feeling is it will not be passive, as was
the recent one.
Can Choose Routes.
Seattle, Wash. Nov. I(s.—Conditions
regarding joint rates over the Northern
Pacific and the O R. & N. on ship
ments between Seattle and points in
eastern Washington complained of by
Seattle merchants and under investiga
tion by the Washington railroad com
mission at itsColfax hearing have been
remedied by the roads since the hearing
began and shippers may now route
their shipments via any transfer point
Hermann Trial Next Month.
Binger Hermann, the indicted con
gressman from Oregon, according to
Secretary Hitchcock, will stand his
lirst trial in Portland, Oregon, early in
December. He must answer to an in
dictment charging conspiracy to de
fraud the government of public lands.
His next trial will probably take place
at Washington, 1). C., where he must
answer for the destruction of pulbic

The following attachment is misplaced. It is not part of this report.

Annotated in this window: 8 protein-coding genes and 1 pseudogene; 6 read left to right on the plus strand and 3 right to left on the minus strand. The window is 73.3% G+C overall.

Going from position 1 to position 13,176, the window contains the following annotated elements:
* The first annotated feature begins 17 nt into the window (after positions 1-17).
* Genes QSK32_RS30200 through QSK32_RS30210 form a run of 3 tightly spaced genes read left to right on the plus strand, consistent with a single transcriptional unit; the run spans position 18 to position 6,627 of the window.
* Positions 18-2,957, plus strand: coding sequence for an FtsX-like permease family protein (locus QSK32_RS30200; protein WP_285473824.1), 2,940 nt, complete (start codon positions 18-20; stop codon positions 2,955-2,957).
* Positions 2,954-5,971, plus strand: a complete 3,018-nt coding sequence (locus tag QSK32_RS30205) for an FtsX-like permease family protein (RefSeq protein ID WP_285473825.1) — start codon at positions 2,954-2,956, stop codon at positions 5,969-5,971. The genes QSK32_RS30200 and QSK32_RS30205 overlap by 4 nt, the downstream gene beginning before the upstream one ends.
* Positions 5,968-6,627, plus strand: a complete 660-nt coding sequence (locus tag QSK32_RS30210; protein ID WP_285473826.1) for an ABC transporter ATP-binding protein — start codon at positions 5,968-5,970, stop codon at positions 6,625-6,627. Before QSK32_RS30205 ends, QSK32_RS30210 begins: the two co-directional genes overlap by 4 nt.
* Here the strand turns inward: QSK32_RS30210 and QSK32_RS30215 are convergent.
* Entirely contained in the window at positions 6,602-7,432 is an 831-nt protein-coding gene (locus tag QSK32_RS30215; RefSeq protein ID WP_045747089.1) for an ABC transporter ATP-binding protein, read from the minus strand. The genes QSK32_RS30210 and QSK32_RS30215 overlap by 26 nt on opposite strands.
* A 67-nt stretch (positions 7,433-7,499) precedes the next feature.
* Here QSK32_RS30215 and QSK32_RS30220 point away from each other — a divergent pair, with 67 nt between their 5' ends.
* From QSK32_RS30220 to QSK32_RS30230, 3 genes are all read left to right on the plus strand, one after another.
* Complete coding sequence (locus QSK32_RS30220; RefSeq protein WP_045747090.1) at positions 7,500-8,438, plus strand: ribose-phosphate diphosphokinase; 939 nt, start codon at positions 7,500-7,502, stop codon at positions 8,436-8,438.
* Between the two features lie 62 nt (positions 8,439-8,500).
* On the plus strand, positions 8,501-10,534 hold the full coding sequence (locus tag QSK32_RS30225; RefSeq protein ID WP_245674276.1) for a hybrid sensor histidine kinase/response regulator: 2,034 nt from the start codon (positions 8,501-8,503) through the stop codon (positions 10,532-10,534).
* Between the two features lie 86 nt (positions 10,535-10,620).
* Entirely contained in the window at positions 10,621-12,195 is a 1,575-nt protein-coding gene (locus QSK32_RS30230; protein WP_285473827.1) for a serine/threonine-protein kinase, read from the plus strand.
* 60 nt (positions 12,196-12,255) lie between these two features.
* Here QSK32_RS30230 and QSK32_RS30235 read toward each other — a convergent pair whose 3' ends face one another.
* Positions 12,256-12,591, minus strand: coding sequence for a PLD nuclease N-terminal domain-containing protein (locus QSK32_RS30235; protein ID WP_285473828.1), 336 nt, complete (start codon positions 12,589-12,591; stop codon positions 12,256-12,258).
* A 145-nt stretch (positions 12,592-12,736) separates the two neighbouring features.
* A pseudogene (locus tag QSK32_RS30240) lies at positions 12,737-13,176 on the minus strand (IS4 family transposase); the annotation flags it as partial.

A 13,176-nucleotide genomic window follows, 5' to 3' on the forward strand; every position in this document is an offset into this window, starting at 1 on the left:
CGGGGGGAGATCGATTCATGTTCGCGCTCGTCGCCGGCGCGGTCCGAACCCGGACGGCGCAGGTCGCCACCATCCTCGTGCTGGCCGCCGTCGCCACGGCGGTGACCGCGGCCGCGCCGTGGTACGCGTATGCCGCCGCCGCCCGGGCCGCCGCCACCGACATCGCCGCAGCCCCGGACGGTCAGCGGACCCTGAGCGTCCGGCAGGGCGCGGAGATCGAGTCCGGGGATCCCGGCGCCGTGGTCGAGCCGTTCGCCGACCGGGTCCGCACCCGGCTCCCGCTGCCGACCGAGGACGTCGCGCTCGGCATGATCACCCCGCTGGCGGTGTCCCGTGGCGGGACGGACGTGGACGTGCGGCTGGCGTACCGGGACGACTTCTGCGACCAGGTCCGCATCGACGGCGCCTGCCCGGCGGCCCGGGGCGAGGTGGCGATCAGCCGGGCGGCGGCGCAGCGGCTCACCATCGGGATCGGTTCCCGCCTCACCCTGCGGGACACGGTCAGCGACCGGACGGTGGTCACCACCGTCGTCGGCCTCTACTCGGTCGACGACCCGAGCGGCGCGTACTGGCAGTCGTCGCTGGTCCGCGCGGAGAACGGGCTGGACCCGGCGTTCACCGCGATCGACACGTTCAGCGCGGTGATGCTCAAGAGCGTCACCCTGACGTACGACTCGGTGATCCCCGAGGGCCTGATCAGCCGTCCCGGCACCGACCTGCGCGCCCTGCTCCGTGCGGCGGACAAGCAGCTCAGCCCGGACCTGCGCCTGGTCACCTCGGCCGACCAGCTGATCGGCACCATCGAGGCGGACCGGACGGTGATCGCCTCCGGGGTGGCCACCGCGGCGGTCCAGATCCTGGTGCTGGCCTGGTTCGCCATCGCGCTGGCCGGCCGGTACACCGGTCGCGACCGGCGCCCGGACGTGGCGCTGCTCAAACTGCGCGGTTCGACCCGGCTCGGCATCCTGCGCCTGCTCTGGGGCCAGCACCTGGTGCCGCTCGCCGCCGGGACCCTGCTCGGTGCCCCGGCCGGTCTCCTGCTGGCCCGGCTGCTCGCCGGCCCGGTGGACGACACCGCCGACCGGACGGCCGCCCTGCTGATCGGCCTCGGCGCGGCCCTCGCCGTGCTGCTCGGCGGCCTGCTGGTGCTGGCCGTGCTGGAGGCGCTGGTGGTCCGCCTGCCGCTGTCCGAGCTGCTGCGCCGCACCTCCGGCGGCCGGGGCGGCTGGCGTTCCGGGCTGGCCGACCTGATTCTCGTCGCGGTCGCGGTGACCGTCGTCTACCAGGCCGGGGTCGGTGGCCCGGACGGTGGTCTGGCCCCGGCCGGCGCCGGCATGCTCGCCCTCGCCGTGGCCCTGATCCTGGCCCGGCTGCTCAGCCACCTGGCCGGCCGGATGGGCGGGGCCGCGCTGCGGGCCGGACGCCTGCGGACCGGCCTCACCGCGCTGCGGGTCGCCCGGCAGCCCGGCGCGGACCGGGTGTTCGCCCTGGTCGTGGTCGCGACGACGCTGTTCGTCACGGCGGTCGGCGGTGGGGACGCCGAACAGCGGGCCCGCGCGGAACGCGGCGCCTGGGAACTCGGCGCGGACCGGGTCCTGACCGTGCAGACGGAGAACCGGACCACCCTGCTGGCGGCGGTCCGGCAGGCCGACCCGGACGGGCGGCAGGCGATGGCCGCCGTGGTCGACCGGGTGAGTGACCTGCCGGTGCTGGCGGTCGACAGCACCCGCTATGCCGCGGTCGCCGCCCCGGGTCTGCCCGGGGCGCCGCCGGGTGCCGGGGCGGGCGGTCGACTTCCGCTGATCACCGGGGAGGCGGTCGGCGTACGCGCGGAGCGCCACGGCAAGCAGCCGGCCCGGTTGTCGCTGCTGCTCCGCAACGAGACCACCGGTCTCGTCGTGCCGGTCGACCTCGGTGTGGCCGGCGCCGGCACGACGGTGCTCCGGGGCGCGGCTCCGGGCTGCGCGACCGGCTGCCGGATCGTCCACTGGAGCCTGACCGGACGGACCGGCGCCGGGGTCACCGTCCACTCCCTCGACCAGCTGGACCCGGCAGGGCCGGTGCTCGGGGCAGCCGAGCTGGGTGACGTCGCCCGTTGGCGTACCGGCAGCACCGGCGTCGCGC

records while commissioner of the gen
eral land office.
Rogers Acquited of Murder.
Butte, Mont. Nov. 15. —The jury in
the case against I'atrick Rogers on the
charge of murder brought in a verdict
of not guilty. Rogers was charged
with the murder of Qeorge Burke on
March 18 this year in the St. Lawrence
saloon. Burke interfered in a saloon
quarrel between Rogers and the i>ro
prietot of the saloon.
Frank G. Higgins Is Dead.
Portland, "re. Nor. IT. —Frank <;.
Higgins, ex-lieutenant governor of
Montana, died at th« hospital in this
city oi a oomplioation of din
None of .\lr. Higgin'i friends were
with him wh away. The
UNDER MARTIAL LAW
PEOPLE OF POLAND BEING SUB
DUED BY CZAR'S TROOPS.
Massacre Unparalleled May Follow If
People Continue Demand for Free
dom—lron Heel Presses Hard—
Warsaw Is Panic Stricken, Jews Are
Arming Against Mobs.
St. Petersburg, Nov. 14.—Martial
law has been proclaimed throughout
all Poland, and regiment after regi
ment of troopa upon whom the czar
believes he can depend are now being
rushed on special trains to put down
the movement for freedom in that an
cient kingdom. Should the citizens
continue In their demands that au
tonomy be granted them the next tew